On September 26, 2013, Judge Myerscough entered a text order and directed Respondent to file a status report regarding Petitioner's state court proceedings. On November 4, 2013, Respondent filed a Status Report (#34). Respondent stated that Petitioner's case has been "on a stand still" since 2008, when the state trial court denied his request to appoint a specific evaluator. Respondent stated that the court indicated that it would appoint a less expensive, local, evaluator instead of Dr. Fred Berlin of Baltimore, Maryland. Proceedings on the SVP petition were removed from the court's call while Petitioner considered whether to proceed without an evaluator, or to accept an evaluator appointed by the court. Respondent stated that, despite repeated inquiries from his attorneys, Petitioner did not respond. Respondent stated that, at the state's request, Petitioner's case has now been set for a status on December 5, 2013. Respondent also stated:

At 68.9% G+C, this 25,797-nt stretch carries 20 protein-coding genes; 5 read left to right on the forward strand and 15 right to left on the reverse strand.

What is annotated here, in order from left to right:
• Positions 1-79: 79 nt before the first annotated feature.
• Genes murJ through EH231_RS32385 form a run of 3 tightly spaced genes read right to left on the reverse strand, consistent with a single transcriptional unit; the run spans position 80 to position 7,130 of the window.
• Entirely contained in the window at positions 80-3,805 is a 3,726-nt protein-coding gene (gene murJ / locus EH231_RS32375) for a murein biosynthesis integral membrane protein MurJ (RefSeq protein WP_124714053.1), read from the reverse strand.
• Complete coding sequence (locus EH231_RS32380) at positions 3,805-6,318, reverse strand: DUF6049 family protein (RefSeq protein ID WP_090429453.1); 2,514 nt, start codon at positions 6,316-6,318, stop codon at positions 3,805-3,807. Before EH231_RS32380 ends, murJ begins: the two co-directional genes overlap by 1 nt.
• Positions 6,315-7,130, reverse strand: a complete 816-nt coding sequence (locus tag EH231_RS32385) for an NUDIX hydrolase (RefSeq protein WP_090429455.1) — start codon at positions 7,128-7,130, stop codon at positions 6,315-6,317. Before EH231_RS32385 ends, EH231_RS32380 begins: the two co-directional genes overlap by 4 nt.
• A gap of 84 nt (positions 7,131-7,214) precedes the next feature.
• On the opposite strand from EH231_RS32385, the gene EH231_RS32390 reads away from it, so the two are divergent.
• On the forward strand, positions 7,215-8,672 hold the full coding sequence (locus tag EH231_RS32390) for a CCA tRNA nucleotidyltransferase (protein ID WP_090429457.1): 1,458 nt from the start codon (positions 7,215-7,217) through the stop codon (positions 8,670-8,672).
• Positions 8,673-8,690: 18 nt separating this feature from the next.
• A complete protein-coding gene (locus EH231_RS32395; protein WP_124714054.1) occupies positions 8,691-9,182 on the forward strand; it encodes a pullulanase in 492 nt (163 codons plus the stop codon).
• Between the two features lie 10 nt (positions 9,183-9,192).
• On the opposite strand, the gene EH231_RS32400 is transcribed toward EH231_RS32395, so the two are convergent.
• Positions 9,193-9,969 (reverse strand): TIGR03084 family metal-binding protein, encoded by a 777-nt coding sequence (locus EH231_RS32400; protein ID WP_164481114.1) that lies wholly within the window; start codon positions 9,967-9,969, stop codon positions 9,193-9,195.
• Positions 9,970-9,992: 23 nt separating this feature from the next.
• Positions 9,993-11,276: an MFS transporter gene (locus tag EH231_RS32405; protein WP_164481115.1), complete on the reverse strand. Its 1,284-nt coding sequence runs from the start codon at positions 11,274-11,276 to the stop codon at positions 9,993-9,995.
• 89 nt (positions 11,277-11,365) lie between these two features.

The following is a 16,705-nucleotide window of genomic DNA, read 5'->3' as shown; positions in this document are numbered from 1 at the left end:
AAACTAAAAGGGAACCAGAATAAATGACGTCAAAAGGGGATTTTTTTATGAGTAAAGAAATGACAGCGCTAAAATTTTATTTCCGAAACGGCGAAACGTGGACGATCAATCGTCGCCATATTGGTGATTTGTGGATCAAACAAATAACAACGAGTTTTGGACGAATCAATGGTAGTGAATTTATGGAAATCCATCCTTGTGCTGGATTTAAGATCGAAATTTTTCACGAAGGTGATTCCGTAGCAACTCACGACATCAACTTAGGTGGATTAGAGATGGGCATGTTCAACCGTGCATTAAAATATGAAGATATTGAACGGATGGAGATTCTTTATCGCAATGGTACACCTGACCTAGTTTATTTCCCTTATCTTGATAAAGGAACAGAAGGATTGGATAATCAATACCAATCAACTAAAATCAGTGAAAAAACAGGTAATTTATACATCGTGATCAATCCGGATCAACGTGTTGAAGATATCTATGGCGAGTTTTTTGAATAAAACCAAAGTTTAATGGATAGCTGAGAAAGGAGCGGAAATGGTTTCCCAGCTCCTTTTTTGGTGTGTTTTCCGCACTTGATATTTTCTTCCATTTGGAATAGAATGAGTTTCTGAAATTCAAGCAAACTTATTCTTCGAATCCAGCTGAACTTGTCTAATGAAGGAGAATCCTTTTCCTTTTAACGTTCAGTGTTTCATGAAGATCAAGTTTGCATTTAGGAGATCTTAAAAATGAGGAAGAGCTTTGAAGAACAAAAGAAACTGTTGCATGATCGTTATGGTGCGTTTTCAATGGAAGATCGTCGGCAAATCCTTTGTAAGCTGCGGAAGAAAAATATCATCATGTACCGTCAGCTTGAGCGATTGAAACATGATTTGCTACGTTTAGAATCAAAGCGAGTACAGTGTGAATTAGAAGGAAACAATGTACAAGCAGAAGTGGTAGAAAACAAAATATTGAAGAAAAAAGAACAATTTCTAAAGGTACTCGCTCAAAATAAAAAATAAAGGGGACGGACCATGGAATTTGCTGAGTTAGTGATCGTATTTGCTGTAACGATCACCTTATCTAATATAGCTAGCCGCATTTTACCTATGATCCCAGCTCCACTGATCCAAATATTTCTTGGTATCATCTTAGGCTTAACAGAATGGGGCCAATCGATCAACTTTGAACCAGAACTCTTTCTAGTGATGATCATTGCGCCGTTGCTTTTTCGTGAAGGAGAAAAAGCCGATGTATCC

Although the state trial court has declined to consider petitioner's pro se pleadings while he remains represented by counsel, if petitioner elects to dismiss counsel, he could file any motions he wished, including a motion to dismiss the SVP petition on speedy trial grounds. See 725 ILCS 207/35(f).

On November 22, 2013, Petitioner filed a Motion for Summary Judgment and/or Motion to Stay (#35). Petitioner again discussed the SVP proceedings in Macoupin County and asked the court to "stay the unconstitutional proceedings" and release him "from custody fully and finally." Petitioner attached a copy of a letter, dated November 19, 2013, that he received from his attorney. The letter stated: